Clint Boling won’t be part of the new era of Cincinnati Bengals football.
The offensive lineman announced Monday he is retiring after eight seasons for medical reasons.
“This is not an easy decision, but it is the right one for me, my wife Kelly and our two young girls,” Boling said in a team news release. "I want to thank the Brown family for giving me the opportunity to play my entire career with the Bengals. I also want to thank my teammates, coaches, fans and everyone who has supported me throughout my career.
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Boling told Bengals.com he is dealing with the aftermath of a blood clot that was diagnosed earlier this year.
“There were talks about the risks associated with playing again,” Boling told the team’s website. “When it came down to do it, ultimately I couldn’t wrap my head around it with the family and two kids. There’s no doubt in my mind if I’m 22, 23 years old with no wife, no kids and it’s just me playing football, I’m making a different decision. But at this point in my life I have more important things to take care of than myself.”
In the news release, team president Mike Brown called Boling, a University of Georgia product, “a first-rate person.”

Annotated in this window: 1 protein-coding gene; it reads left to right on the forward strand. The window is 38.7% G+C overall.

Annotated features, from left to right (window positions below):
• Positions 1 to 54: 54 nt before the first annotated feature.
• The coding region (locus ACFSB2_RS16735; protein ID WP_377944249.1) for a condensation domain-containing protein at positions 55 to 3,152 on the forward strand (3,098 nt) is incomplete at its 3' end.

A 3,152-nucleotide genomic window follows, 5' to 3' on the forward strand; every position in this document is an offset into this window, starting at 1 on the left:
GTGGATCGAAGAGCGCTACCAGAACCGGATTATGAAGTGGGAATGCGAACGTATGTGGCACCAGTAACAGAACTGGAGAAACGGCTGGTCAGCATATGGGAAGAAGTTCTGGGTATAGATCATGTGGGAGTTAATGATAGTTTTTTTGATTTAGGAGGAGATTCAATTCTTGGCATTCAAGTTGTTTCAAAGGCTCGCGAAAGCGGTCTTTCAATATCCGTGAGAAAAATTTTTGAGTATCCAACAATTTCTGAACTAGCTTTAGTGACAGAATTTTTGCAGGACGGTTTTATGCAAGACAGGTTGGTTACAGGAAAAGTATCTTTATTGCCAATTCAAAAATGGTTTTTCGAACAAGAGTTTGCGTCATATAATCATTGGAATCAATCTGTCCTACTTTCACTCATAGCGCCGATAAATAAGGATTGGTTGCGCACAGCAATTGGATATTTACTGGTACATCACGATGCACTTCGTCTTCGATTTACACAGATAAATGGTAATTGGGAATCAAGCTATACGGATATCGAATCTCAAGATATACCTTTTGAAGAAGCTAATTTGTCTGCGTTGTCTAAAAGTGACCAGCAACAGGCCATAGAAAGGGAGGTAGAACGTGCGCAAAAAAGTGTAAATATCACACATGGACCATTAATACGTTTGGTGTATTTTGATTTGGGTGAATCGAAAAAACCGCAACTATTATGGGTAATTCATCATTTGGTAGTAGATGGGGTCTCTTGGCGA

“As a lineman, he never got the credit he deserved,” Brown said. “That is often the case with good players who do their jobs well, but around the team, he was highly respected and appreciated beyond his playing abilities.”
Boling was part of five playoff teams and a pair of AFC North division winners during his Bengals tenure, which included four 1,000-yard rushers.
“Clint epitomizes everything a scout hopes for when they draft a player,” Bengals director of player personnel Duke Tobin said. "He’s been a rock and stabilizing force for eight seasons. After earning his way into the starting lineup very early in his career, he provided leadership, consistency, versatility and — most importantly — a positive team spirit that earned him respect and admiration from everyone in the organization. Playing football is not a life in itself, but it can provide a wonderful start to life, and Clint will be highly successful in whatever path he chooses. We wish Clint and Kelly all the best in the future. They will be missed.”
Boling started all 16 games for the Bengals in each of the last two seasons and 109 of 111 games overall in his career, but he missed most of the team’s offseason practices in the spring.
His exit comes 12 days before the team is set to start training camp at Welcome Stadium in Dayton and less than three weeks after the team announced first-round draft pick Jonah Williams is likely to miss the 2019 season after having shoulder surgery.
Williams, a first-round pick out of Alabama, was expected to take the starting left tackle job if healthy while Boling has been a mainstay at guard for the better part of a decade.
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